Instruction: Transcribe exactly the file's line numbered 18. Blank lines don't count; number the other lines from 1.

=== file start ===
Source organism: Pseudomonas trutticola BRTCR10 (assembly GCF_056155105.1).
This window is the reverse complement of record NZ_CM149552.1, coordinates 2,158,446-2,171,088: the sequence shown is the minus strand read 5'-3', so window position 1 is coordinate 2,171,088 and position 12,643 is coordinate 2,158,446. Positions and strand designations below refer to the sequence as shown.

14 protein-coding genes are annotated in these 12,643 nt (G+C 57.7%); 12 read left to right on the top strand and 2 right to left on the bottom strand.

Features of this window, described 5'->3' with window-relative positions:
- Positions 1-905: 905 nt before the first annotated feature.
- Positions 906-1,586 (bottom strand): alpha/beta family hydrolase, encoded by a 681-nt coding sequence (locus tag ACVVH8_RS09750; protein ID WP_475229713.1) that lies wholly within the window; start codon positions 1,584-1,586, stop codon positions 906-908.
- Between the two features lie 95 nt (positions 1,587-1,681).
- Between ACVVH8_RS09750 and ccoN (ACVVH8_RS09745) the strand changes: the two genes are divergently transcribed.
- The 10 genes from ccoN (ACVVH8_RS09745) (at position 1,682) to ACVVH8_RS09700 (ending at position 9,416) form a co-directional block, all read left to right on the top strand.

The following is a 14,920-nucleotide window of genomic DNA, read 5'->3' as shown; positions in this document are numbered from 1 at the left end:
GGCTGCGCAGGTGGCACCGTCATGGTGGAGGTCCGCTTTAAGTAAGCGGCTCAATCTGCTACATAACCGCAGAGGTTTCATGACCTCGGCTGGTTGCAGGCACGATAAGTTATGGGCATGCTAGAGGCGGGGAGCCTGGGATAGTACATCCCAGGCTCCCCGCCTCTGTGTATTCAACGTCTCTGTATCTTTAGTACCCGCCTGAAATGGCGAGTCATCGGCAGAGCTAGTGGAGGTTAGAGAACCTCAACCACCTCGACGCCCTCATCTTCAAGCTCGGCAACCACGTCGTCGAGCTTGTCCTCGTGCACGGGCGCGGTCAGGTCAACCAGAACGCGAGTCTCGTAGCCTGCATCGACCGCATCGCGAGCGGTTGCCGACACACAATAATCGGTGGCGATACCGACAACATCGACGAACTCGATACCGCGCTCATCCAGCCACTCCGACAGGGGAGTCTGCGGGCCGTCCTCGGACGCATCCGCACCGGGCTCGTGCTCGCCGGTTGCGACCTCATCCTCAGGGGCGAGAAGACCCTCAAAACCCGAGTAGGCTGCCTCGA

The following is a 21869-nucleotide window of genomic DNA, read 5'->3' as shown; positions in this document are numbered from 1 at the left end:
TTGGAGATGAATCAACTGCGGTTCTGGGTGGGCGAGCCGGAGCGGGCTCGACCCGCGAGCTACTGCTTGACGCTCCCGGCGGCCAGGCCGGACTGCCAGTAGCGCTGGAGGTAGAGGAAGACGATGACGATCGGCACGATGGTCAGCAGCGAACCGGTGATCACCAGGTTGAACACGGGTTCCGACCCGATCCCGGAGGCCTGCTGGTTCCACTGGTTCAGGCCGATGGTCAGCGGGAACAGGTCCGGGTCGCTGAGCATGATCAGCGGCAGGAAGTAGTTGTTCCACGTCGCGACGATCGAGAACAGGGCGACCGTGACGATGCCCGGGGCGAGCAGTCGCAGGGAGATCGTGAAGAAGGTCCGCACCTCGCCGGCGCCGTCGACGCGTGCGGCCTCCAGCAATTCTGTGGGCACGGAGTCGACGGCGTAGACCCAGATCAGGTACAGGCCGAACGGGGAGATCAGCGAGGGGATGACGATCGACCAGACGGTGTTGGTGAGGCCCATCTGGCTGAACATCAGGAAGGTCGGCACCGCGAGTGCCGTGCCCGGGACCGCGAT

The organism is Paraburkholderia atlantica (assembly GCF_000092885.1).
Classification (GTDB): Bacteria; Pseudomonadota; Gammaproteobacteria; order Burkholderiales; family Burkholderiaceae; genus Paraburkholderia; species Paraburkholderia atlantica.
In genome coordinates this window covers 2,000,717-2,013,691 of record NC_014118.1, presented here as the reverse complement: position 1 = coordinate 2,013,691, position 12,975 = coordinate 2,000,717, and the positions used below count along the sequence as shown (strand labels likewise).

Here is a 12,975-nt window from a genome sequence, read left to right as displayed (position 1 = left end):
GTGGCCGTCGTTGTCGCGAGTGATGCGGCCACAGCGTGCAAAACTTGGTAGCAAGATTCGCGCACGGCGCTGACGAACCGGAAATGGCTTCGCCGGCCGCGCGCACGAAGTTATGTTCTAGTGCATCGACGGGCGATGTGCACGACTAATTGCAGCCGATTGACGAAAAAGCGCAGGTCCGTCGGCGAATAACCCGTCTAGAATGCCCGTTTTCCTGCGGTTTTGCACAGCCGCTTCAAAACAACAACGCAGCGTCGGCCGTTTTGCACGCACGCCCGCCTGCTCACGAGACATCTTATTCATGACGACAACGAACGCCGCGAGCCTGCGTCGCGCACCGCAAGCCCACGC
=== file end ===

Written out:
GTGGCCGTCGTTGTCGCGAGTGATGCGGCCACAGCGTGCAAAACTTGGTAGCAAGATTCGCGCACGGCGCTGACGAACCGGAAATGGCTTCGCCGGCCGCGCGCACGAAGTTATGTTCTAGTGCATCGACGGGCGATGTGCACGACTAATTGCAGCCGATTGACGAAAAAGCGCAGGTCCGTCGGCGAATAACCCGTCTAGAATGCCCGTTTTCCTGCGGTTTTGCACAGCCGCTTCAAAACAACAACGCAGCGTCGGCCGTTTTGCACGCACGCCCGCCTGCTCACGAGACATCTTATTCATGACGACAACGAACGCCGCGAGCCTGCGTCGCGCACCGCAAGCCCACGC